What about the Message? But when he keyed the question, his comp behind his ear said, "Unknown."

Somewhere to the north lay the snow-covered Himalayas, blanked out. No color anywhere. Finally, Robert found another cocoon, but a large gash rivened it—the damage so severe, he couldn’t bring himself to look into the death to see who it had been. Burned beyond anything.

Since Robert didn’t believe, there was no prayer to give but only more emptiness, more numbness within. Vaguely, memories--of his little sis, his brothers, his parents, good friends, his squad--tumbled about like bodies in free-fall when cycling toward Mars in a large troop ship. Only now, only charred bodies came into his scarred imagination.

Several more cocoons lay flattened, white husks 10 yards further; they had not fully deployed. Instant death. The River Styx or Ragnarok for them. Robert looked at metamorphic devastation all around him and imagined the cities beyond his vision—countless endings, a cataclysm so like the Viking last age where the gods lose to enemies of chaos from the realm of death. Though the old Norsemen hadn’t figured on the sheer human evil of tech ingenuity! No god-enemies need apply. And they had imagined ice, not fire.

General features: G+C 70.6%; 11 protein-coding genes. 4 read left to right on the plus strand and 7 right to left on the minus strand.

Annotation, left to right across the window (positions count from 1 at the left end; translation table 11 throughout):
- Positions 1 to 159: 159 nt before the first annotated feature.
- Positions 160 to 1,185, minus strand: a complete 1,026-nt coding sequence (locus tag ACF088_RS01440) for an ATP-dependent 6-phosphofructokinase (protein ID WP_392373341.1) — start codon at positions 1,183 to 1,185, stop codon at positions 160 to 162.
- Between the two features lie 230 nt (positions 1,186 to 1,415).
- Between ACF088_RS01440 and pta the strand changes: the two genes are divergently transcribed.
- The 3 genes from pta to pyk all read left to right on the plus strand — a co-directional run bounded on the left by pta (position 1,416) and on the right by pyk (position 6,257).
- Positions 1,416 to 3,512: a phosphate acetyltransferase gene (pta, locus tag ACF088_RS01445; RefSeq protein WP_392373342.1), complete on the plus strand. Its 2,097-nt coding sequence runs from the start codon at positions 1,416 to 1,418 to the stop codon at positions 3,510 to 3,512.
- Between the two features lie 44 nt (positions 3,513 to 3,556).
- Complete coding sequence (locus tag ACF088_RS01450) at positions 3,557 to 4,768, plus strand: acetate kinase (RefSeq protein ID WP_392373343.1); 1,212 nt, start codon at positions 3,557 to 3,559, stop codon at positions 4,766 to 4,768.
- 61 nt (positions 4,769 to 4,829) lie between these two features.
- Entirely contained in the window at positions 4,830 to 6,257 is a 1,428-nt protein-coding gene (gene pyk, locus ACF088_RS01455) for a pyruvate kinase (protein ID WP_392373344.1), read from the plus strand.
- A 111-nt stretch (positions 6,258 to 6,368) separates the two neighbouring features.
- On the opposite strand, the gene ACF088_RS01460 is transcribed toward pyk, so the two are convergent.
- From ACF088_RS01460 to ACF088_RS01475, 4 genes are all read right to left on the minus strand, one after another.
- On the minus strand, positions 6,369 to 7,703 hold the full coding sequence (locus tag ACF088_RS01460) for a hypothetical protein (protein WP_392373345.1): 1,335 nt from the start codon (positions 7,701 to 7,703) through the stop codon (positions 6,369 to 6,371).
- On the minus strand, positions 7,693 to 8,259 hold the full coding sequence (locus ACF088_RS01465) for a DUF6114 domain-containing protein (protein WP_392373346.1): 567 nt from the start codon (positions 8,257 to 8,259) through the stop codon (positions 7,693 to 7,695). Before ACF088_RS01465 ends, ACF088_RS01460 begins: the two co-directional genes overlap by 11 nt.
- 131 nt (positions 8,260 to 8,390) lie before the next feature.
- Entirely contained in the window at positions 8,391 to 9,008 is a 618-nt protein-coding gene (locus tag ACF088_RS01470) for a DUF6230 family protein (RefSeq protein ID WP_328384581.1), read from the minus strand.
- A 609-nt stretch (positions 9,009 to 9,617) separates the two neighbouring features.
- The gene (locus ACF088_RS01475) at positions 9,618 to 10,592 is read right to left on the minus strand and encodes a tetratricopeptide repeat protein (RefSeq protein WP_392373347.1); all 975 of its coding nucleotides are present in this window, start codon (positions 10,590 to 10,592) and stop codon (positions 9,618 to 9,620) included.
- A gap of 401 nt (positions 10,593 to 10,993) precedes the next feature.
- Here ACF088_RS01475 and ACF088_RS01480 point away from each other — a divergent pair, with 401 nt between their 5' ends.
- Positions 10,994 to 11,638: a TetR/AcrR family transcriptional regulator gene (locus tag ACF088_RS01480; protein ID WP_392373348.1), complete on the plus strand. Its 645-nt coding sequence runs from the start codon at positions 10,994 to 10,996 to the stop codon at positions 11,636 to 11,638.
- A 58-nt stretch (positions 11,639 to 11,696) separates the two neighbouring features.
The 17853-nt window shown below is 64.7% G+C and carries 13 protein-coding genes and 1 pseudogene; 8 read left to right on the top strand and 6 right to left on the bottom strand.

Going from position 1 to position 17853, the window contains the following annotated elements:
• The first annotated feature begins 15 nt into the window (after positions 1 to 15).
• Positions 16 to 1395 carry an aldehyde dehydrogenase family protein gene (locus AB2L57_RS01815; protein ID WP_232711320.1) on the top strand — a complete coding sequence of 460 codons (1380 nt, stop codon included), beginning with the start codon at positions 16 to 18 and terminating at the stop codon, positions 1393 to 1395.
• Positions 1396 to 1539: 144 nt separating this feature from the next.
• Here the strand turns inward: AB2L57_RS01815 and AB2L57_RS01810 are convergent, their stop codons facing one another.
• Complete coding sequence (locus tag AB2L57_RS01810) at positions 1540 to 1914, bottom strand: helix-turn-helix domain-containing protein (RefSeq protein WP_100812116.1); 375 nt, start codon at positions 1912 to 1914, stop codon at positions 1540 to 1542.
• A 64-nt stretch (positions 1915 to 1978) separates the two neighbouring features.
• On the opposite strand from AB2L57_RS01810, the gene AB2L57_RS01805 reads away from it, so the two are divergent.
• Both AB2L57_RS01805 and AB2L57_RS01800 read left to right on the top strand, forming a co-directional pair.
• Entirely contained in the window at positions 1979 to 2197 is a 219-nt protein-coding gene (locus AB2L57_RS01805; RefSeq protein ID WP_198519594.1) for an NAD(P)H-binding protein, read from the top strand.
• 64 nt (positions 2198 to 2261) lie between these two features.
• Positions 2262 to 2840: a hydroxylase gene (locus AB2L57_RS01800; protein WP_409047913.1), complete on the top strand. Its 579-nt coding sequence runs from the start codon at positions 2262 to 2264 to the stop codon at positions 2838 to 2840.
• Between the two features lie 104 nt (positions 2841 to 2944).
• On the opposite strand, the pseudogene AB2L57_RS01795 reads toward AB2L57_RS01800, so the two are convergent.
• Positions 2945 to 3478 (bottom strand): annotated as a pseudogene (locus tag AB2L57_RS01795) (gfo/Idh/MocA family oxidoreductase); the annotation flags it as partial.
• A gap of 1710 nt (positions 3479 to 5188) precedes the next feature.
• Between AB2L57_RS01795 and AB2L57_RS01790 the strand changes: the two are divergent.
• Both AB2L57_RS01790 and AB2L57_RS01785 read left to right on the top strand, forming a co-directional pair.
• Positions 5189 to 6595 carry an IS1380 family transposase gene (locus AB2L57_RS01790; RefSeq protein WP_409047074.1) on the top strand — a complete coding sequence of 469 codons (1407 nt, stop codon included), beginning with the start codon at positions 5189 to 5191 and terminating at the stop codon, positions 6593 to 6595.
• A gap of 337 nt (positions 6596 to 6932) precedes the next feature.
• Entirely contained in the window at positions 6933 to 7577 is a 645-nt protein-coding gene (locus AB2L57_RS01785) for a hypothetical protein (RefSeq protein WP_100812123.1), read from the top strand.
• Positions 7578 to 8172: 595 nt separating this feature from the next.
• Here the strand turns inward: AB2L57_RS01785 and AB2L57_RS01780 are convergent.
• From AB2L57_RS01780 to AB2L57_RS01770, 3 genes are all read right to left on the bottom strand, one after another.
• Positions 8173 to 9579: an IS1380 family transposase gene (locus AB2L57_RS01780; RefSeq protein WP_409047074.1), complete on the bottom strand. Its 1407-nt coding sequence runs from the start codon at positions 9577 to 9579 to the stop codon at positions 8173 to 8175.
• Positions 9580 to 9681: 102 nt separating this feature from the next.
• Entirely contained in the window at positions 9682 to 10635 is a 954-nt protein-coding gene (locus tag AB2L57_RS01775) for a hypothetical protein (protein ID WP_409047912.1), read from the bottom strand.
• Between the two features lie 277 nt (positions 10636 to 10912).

But, hopefully, at least a few of his comrades had survived. But for what purpose? He couldn't even summon the anger to curse Chin-Iran.

Robert turned and ache-walked back to his new and only comrade. His Med kept flashing crimson--WARNING! He keyed open the cocoon and slid in next to his former enemy. She still lay asleep, breathing evenly.

He no longer had a sense of any Presence. What had happened to It? The other soldiers? Others all the world round? Tried the net again. No answer. How many dead? How many alive? He lay still.

Twelve hours later Robert woke. But Baozhai wasn’t next to him. He opened the cyrex and scanned the landscape but couldn't see her. Somewhere behind the dirty sky reared the Himalayas, blanked out now by gray. To the east lay a fire storm.